New Hampshire Travel Tips – >Tourist

INTRODUCTION

“Some old-fashioned things like fresh air and sunshine are hard to beat.”

– Laura Ingalls Wilder

 

One of the beautiful things about the Granite State is that you can experience so much variety in landscapes in just one state. In less than three hours you can drive from the craggy cliffs of the White Mountains to the beaches of the Atlantic Ocean. According to the USDA, roughly 88% of New Hampshire is covered in trees, making it the most forested state in America. Even much of the land area that isn’t covered by trees is either mountainous terrain above the tree line, or lakes. It’s an amazing place to experience the wilderness so close to civilization.

In addition to its natural beauty, New Hampshire has a wide variety of agricultural activities, as well as a few small cities and cultural centers, and of course winter sports. Most of the towns are relatively small, and many pride themselves on their small local businesses. Visiting some of these towns can sometimes give the impression of stepping back in time several decades, or even centuries. This New England state might be small, but it has bountiful opportunities for all who visit.

This guide has been broken up into a few general sections to help you find what you’re looking for. Some things overlap, but I think that’s part of the beauty – one experience can you help appreciate multiple aspects of the state you’re traveling to discover.

NATURAL WONDERS

1. Lake Winnipesaukee

Two interpretations of the origin of the lake’s name translate it as “The Smile of the Great Spirit” or “Beautiful Water in a High Place.” Either name is fitting for the jewel of New Hampshire’s aptly named Lakes Region. The largest lake in the state, this body of water and the surrounding towns offer recreation all year round. In the summer you can find people paddle-boarding, kayaking, and water-skiing. In the winter you’ll see the lake dotted with ice-fishing cabins and sight-seers gazing across the icy beauty. In addition to water sports there’s plenty of shopping and eating to do in the area. If you’d like to enjoy the lake but don’t feel like getting wet, there are cruises many months of the year that offer tours and entertainment. My wedding and honeymoon took place in this beautiful area, and I highly recommend spending a weekend (or more!) enjoying a local B&B and the relaxing atmosphere by the lakes. There is a host of quaint lodgings in the area, many of which have some sort of waterfront access and their own boats, or small hiking trails attached.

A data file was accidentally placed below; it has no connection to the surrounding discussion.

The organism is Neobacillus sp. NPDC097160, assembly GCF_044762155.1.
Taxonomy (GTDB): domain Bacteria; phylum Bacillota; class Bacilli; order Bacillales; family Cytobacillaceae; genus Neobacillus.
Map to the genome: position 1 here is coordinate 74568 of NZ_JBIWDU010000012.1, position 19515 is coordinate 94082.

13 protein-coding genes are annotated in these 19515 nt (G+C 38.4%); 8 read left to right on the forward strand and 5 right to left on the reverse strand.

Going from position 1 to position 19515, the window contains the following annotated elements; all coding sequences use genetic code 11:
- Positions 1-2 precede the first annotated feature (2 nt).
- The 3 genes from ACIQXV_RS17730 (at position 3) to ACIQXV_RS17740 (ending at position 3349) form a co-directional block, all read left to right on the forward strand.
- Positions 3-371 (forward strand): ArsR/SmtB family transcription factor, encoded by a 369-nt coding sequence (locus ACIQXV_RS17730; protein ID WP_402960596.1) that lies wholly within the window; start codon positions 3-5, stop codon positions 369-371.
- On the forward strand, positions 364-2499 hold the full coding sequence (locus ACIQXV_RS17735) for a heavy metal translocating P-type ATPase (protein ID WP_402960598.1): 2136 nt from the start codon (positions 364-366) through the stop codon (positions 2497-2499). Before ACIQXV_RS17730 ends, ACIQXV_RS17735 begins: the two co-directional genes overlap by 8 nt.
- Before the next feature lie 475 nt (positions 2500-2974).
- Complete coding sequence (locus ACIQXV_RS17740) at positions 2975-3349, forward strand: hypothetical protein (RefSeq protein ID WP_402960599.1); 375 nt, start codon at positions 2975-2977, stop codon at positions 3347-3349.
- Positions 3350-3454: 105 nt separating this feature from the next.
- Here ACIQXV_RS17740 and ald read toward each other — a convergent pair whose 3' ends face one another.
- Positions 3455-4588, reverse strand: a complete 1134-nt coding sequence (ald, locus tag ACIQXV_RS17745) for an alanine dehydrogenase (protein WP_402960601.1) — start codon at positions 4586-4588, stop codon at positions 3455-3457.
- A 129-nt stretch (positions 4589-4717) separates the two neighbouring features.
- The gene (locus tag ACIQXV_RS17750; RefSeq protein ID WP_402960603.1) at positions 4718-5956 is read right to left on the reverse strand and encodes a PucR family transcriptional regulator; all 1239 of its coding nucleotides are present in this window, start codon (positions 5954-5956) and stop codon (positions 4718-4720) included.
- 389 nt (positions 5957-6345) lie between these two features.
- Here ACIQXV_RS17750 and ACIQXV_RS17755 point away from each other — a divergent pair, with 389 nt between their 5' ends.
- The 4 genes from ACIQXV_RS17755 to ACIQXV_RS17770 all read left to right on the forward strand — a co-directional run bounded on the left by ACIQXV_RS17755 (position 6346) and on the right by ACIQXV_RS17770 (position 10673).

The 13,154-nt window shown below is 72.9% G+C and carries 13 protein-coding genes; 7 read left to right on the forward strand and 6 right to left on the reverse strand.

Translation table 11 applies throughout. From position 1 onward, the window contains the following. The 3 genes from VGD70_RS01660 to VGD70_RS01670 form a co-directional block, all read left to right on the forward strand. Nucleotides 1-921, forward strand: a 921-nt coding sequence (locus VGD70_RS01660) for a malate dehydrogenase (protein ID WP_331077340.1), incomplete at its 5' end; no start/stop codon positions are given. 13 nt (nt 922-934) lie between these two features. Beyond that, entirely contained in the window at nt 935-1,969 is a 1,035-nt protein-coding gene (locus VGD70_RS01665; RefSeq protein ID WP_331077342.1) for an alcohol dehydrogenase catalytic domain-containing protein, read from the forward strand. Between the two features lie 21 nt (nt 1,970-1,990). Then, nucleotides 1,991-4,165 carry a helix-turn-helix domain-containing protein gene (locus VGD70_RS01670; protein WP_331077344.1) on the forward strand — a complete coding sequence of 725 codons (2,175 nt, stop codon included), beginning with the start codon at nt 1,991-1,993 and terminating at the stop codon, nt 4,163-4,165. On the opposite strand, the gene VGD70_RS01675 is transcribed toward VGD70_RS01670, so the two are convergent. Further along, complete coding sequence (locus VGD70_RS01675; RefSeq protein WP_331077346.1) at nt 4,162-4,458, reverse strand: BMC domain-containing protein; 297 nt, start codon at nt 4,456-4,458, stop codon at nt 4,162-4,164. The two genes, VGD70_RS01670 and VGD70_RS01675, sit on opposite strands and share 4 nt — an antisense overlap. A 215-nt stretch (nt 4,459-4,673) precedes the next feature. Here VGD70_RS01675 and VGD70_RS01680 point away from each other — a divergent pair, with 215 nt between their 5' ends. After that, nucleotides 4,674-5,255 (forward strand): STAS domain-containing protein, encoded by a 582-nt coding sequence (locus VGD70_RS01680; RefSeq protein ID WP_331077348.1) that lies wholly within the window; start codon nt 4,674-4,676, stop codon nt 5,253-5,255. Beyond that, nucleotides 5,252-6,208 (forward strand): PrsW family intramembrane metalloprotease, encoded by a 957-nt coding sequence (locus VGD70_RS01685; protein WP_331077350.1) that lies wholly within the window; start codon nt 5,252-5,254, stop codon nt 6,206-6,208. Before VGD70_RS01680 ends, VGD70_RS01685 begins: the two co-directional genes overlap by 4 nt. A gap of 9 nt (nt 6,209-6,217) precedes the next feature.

2. Mount Major

No matter the day of the year you’re likely to find at least a few cars at the trailhead of Mt. Major. This hike is extremely popular, and for good reason. The parking lot is right off a main road, and though the walk up definitely constitutes a hike, it’s not too strenuous and can be accomplished by people of a wide range of skill levels. I’ve seen small kids and eighty-year-olds, fit Siberian huskies and little French bulldogs all reach the summit. Besides being an accessible trail, the views at the top are absolutely stunning. There are sweeping panoramas of Lake Winnipesaukee, as well as the surrounding towns and forests. There are many wide boulders at the top that are a perfect spot for a picnic. The hike itself will probably only take you an hour or two.

The main trail and mountain can become a bit bogged down by crowds, especially on sunny days. If you’re looking for a quieter hike to the same spectacular views, you can take the longer Brook Trail that winds around the back of the mountain, or you can turn down Jesus Valley Road (just south of the main parking lot) and hit a trailhead that offers the same natural beauty, with fewer tourists. For that one, you’ll just park on the side of the road. All the trails are well-marked with colored signs.

 

Read all 50 Tips in the book Greater Than a Tourist- New Hampshire available at Amazon.

TOP REASONS TO BOOK THIS TRIP

Mountains: Are you just getting started in outdoor sports? Or are you looking for challenging climbs and adventures? No matter – the mountain ranges of New Hampshire have something to challenge and inspire every one of us.

Forests: The most forested state in the Union has un-paralleled opportunities to get up close and personal with our country’s natural beauty.

Small Towns: Experience a unique lifestyle throughout New Hampshire’s small towns.

History: As one of the original thirteen colonies, many of New Hampshire’s towns are older than this country.

ABOUT THE AUTHOR

 

Colleen moved to New Hampshire for college almost a decade ago, and has never left. She is a freelance writer as well as a teacher. She loves to travel internationally, as well as going on daily adventures near her home. She enjoys wildlife-watching, outdoor education, and reading.

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